The United States, Britain and France announced the closure of their embassies in Yemen because of deteriorating security conditions in the country.
The U.S. State Department said late Tuesday that its embassy staff had been moved out of the Yemeni capital, Sana'a, while Britain announced early Wednesday that its staff had been withdrawn. France will close its embassy on Friday.
State Department spokeswoman Jen Psaki said in a statement, "Recent unilateral actions disrupted the political transition process in Yemen, creating the risk that renewed violence would threaten Yemenis and the diplomatic community in Sana’a.
"The United States remains firmly committed to supporting all Yemenis who continue to work toward a peaceful, prosperous, and unified Yemen. We will explore options for a return to Sana’a when the situation on the ground improves," the statement said.
The U.S., Britain and France all advised citizens not to travel to Yemen, and for those already in the country to leave.
Country in turmoil
Yemen has been mired in political turmoil for months.
Last month, Houthi Shi'ite rebels took over the residence of President Abd Rabbuh Mansour Hadi, prompting him and his Cabinet to resign.
The rebels finalized their takeover of the country last Friday, announcing they had dissolved parliament and were establishing a new presidential council to run Yemeni affairs.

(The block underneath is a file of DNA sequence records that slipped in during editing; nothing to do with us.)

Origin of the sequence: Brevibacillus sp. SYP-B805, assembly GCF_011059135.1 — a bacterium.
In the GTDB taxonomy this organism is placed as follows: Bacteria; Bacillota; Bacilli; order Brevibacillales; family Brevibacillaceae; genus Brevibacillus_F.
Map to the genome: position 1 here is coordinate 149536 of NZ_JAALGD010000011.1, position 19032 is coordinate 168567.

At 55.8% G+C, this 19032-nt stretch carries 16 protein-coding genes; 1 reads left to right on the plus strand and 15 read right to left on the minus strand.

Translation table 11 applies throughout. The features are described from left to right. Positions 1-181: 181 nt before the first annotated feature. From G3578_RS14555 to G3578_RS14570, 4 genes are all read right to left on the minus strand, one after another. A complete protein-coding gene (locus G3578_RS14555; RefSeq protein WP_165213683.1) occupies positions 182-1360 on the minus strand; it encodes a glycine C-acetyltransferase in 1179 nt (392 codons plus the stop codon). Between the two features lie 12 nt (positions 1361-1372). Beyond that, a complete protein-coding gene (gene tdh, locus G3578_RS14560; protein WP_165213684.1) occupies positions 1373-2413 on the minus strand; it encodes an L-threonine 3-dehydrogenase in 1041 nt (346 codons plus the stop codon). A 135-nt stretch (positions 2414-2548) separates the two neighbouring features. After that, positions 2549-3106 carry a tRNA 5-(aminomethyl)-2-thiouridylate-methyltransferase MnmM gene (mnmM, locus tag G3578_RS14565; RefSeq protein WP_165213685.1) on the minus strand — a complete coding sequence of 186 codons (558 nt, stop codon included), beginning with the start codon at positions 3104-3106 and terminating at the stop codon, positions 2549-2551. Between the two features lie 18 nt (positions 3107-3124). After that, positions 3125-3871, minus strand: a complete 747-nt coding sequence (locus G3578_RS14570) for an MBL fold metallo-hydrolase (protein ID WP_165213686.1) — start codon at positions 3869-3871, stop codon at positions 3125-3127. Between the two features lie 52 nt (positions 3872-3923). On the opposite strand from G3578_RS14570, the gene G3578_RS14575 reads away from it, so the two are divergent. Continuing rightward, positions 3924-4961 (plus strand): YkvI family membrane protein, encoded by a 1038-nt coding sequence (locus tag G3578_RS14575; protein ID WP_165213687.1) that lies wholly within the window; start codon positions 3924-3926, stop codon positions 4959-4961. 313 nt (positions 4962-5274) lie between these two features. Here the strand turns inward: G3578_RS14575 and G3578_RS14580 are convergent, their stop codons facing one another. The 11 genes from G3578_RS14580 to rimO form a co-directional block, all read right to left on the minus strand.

At the Pentagon, a spokesman Tuesday acknowledged that Yemen's political unrest is impacting U.S. counter-terrorism capabilities, but said the U.S. military is still training some Yemeni forces and still could carry out operations inside the country against al-Qaida militants.
"There's no question as a result of the political instability in Yemen that our counter-terrorism capabilities have been ... affected," Rear Admiral John Kirby said at a news briefing.
Earlier this month, four former U.S. ambassadors -- Ryan Crocker, Robert Ford, James Jeffrey and Ronald Neumann -- said they opposed closing the embassy if that action was to be done “solely on the basis of danger” in Sana'a, and that such a decision should not be made “primarily in Washington.”
The ambassadors wrote in a blog published by The Hill, a Capitol Hill newspaper, that “the interaction with key players in Yemen can only be maintained by an ambassador,” who should be the last to leave the country. “The ambassador will have to calmly weigh risk against mission utility,” they added.
VOA's Sharon Behn contributed to this report.